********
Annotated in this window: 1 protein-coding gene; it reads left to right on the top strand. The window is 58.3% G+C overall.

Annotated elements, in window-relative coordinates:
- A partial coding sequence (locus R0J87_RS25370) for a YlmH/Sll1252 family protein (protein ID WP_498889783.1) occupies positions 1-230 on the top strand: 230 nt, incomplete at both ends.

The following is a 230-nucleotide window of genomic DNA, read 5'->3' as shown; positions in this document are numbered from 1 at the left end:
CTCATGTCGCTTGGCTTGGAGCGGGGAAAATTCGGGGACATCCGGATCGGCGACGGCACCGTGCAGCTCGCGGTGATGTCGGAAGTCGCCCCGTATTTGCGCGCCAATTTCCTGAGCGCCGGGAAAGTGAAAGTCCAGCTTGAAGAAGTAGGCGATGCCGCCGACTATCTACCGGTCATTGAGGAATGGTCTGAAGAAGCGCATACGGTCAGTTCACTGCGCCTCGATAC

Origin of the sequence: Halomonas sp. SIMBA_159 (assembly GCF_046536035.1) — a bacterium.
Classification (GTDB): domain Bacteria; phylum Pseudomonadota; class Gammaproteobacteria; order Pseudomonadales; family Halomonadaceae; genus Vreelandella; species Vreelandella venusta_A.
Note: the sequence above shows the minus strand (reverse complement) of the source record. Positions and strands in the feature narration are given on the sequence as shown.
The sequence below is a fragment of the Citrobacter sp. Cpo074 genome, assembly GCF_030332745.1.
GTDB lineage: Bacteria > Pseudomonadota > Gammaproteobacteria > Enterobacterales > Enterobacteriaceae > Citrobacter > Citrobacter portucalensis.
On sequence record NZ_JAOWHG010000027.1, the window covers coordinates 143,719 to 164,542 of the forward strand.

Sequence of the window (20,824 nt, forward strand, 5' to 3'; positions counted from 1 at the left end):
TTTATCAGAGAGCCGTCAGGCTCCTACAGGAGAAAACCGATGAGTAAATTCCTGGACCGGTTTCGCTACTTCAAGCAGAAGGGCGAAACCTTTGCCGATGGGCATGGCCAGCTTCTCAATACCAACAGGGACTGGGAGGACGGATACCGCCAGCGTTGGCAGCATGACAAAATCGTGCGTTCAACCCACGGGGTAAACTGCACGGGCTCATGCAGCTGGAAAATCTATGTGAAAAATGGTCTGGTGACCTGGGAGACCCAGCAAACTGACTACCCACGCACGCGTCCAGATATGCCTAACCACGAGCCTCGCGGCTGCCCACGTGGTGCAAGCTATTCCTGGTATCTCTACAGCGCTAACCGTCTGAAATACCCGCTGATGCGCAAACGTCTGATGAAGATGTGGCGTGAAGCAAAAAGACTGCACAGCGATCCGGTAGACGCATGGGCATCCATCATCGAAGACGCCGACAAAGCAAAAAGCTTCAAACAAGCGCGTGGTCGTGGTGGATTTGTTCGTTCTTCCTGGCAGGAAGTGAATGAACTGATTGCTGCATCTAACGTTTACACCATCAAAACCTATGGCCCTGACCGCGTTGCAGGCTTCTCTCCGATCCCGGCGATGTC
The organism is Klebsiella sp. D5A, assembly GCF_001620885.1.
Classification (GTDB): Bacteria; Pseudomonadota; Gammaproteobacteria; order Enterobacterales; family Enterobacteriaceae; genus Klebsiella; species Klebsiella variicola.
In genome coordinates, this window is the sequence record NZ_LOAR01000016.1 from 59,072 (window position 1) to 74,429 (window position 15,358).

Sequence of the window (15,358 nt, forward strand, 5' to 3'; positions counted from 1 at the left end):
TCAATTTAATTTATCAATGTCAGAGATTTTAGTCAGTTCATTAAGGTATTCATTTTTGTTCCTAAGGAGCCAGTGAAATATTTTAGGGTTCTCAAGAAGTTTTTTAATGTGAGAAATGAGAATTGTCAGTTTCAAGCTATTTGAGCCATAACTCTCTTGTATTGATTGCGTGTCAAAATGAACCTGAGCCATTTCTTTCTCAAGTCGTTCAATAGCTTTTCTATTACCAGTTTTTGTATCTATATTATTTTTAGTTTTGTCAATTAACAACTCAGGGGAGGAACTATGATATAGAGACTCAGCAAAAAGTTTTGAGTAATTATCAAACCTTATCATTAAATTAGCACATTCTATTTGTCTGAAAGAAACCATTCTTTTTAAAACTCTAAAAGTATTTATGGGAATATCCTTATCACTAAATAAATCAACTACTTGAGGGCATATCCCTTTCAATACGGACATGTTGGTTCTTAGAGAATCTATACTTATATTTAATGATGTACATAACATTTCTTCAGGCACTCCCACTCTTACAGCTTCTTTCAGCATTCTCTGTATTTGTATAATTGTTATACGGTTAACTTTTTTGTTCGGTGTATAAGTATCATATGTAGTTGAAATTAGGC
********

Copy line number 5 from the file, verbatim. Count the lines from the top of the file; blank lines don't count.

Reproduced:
CTCATGTCGCTTGGCTTGGAGCGGGGAAAATTCGGGGACATCCGGATCGGCGACGGCACCGTGCAGCTCGCGGTGATGTCGGAAGTCGCCCCGTATTTGCGCGCCAATTTCCTGAGCGCCGGGAAAGTGAAAGTCCAGCTTGAAGAAGTAGGCGATGCCGCCGACTATCTACCGGTCATTGAGGAATGGTCTGAAGAAGCGCATACGGTCAGTTCACTGCGCCTCGATAC